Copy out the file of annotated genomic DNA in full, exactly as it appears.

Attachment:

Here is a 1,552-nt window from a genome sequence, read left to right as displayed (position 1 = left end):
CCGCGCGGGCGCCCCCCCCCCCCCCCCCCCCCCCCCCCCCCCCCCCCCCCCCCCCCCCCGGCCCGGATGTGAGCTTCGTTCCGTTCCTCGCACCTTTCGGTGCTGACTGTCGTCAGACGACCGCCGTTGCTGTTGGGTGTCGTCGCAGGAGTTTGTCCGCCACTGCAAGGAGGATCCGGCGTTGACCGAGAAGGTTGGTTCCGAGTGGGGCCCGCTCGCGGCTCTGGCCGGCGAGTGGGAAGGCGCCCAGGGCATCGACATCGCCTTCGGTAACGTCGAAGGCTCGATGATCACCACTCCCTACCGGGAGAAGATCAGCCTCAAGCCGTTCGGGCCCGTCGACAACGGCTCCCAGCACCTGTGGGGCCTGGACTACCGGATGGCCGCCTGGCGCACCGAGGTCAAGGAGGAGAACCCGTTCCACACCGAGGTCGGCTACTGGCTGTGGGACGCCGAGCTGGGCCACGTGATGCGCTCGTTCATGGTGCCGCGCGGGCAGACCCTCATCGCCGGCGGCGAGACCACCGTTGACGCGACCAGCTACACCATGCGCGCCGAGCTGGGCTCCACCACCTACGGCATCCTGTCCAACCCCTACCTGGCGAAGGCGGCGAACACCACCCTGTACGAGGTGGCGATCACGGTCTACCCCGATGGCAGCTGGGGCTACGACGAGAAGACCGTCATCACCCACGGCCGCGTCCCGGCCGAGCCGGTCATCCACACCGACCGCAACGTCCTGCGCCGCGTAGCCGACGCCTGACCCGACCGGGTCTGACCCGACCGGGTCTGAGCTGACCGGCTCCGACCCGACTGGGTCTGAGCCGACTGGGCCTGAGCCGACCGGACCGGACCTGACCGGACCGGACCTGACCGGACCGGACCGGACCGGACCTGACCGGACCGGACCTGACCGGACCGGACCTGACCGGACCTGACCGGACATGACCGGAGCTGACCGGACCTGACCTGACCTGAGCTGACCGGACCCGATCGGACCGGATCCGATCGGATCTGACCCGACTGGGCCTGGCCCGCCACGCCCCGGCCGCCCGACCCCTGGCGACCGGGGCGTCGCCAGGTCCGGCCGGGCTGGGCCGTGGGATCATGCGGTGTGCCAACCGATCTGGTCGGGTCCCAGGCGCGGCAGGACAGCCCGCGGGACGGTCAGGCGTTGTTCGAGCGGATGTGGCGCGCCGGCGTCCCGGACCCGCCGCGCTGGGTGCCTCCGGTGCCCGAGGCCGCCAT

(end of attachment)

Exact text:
Here is a 1,552-nt window from a genome sequence, read left to right as displayed (position 1 = left end):
CCGCGCGGGCGCCCCCCCCCCCCCCCCCCCCCCCCCCCCCCCCCCCCCCCCCCCCCCCCGGCCCGGATGTGAGCTTCGTTCCGTTCCTCGCACCTTTCGGTGCTGACTGTCGTCAGACGACCGCCGTTGCTGTTGGGTGTCGTCGCAGGAGTTTGTCCGCCACTGCAAGGAGGATCCGGCGTTGACCGAGAAGGTTGGTTCCGAGTGGGGCCCGCTCGCGGCTCTGGCCGGCGAGTGGGAAGGCGCCCAGGGCATCGACATCGCCTTCGGTAACGTCGAAGGCTCGATGATCACCACTCCCTACCGGGAGAAGATCAGCCTCAAGCCGTTCGGGCCCGTCGACAACGGCTCCCAGCACCTGTGGGGCCTGGACTACCGGATGGCCGCCTGGCGCACCGAGGTCAAGGAGGAGAACCCGTTCCACACCGAGGTCGGCTACTGGCTGTGGGACGCCGAGCTGGGCCACGTGATGCGCTCGTTCATGGTGCCGCGCGGGCAGACCCTCATCGCCGGCGGCGAGACCACCGTTGACGCGACCAGCTACACCATGCGCGCCGAGCTGGGCTCCACCACCTACGGCATCCTGTCCAACCCCTACCTGGCGAAGGCGGCGAACACCACCCTGTACGAGGTGGCGATCACGGTCTACCCCGATGGCAGCTGGGGCTACGACGAGAAGACCGTCATCACCCACGGCCGCGTCCCGGCCGAGCCGGTCATCCACACCGACCGCAACGTCCTGCGCCGCGTAGCCGACGCCTGACCCGACCGGGTCTGACCCGACCGGGTCTGAGCTGACCGGCTCCGACCCGACTGGGTCTGAGCCGACTGGGCCTGAGCCGACCGGACCGGACCTGACCGGACCGGACCTGACCGGACCGGACCGGACCGGACCTGACCGGACCGGACCTGACCGGACCGGACCTGACCGGACCTGACCGGACATGACCGGAGCTGACCGGACCTGACCTGACCTGAGCTGACCGGACCCGATCGGACCGGATCCGATCGGATCTGACCCGACTGGGCCTGGCCCGCCACGCCCCGGCCGCCCGACCCCTGGCGACCGGGGCGTCGCCAGGTCCGGCCGGGCTGGGCCGTGGGATCATGCGGTGTGCCAACCGATCTGGTCGGGTCCCAGGCGCGGCAGGACAGCCCGCGGGACGGTCAGGCGTTGTTCGAGCGGATGTGGCGCGCCGGCGTCCCGGACCCGCCGCGCTGGGTGCCTCCGGTGCCCGAGGCCGCCAT